ABBEY'S BOOKSELLER PICK ----- I'm a real fan of Ann Patchett's writing, but this book is going right to the top as my favourite one of hers! As I was reading it, I resented time away from the tale, and when I'd finished it, I wished it had been longer and I didn't have to leave. It's what she does best, a family story told back and forth over a stretch of time, full of believable characters acting as people do, from love and hatred and incomprehension, written in glowing and effortless-seeming prose.
Maeve and Danny Conroy grow up in the Dutch House, a Pennsylvanian mansion their father bought for their mother. Who absolutely hates it, and eventually disappears from her family's life, leaving the children to be brought up by the housekeeper and maid, and a father who has no idea how to interact with them. Maeve is much older than Danny, who goes through his early life in a state of typical boyish self-absorption. He's a good kid who does what he's told, but being caught up in his own concerns doesn't always recognise what is going on around him.
When their father brings home Mrs Smith, who soon becomes Mrs Conroy, Maeve and Danny are in effect exiled from their beloved home. But as years go by, they return regularly, to stare at it from the road and conjecture on what is happening inside… A multi-layered story of love and revenge, of taking the easy way or resisting it, of how locations shape life as much as the people around you, and how the people closest to you can also be the most distant.
An unforgettably powerful new novel of the indelible bond between two siblings, the house of their childhood, and a past that will not let them go - from the Number One New York Times bestselling author of Commonwealth and Bel Canto 'The book of the autumn. The American author of Commonwealth (brilliant) and Bel Canto (even better) releases perhaps her finest novel yet' - Sunday Times `The buzz around The Dutch House is totally justified. Her best yet, which is saying something' - John Boyne 'Do you think it's possible to ever see the past as it actually was?' I asked my sister. We were sitting in her car, parked in front of the Dutch House in the broad daylight of early summer.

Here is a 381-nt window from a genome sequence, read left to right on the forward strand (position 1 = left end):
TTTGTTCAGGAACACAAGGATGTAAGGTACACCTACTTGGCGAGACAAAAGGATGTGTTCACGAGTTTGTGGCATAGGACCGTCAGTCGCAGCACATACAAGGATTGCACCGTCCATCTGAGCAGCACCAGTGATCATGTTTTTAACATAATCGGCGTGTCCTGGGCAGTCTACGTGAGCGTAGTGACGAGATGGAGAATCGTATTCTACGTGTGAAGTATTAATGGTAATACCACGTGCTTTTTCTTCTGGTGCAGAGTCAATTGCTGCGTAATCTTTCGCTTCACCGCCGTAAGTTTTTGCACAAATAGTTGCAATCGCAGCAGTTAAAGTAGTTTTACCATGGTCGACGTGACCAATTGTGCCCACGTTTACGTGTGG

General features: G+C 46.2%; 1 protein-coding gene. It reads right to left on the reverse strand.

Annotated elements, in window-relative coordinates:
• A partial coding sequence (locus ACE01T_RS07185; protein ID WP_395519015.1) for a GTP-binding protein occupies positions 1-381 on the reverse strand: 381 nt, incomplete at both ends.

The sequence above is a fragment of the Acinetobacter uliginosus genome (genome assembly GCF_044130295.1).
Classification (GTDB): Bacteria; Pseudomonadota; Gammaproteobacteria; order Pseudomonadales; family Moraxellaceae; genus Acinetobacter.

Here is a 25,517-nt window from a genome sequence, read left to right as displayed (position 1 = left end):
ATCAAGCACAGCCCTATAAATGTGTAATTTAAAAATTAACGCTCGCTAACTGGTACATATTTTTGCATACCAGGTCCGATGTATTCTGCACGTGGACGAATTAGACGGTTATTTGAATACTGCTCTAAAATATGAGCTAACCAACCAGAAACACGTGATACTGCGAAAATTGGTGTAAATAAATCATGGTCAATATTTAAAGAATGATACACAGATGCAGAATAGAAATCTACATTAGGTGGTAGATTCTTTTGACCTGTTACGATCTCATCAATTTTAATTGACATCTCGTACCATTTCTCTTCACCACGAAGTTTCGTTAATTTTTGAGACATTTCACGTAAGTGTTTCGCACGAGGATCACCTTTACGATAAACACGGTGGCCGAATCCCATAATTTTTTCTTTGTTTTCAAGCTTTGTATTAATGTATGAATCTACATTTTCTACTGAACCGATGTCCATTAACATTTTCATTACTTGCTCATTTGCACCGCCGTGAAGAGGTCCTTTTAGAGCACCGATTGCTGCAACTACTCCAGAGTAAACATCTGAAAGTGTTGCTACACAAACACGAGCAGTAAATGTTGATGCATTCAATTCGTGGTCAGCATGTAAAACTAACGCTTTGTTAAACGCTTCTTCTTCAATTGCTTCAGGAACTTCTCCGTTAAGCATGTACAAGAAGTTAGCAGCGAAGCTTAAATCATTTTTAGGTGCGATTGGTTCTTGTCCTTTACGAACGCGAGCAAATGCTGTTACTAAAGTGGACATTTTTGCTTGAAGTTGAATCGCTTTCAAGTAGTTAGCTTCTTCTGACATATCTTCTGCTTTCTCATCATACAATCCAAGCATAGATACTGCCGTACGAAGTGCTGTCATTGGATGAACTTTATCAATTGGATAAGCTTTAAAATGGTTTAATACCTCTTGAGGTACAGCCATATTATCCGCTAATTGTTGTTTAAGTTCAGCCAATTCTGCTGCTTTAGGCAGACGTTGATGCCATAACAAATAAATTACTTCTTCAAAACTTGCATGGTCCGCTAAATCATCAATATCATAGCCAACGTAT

Danny Conroy grows up in the Dutch House, a lavish mansion. Though his father is distant and his mother is absent, Danny has his beloved sister Maeve: Maeve, with her wall of black hair, her wit, her brilliance. Life is coherent, played out under the watchful eyes of the house's former owners in the frames of their oil paintings.
Then one day their father brings Andrea home. Though they cannot know it, her arrival to the Dutch House sows the seed of the defining loss of Danny and Maeve's lives. The siblings are drawn back time and again to the place they can never enter, knocking in vain on the locked door of the past. For behind the mystery of their own exile is that of their mother's: an absence more powerful than any presence they have known.
Told with Ann Patchett's inimitable blend of humour, rage and heartbreak, The Dutch House is a dark fairy tale and story of a paradise lost; of the powerful bonds of place and time that magnetize and repel us for our whole lives.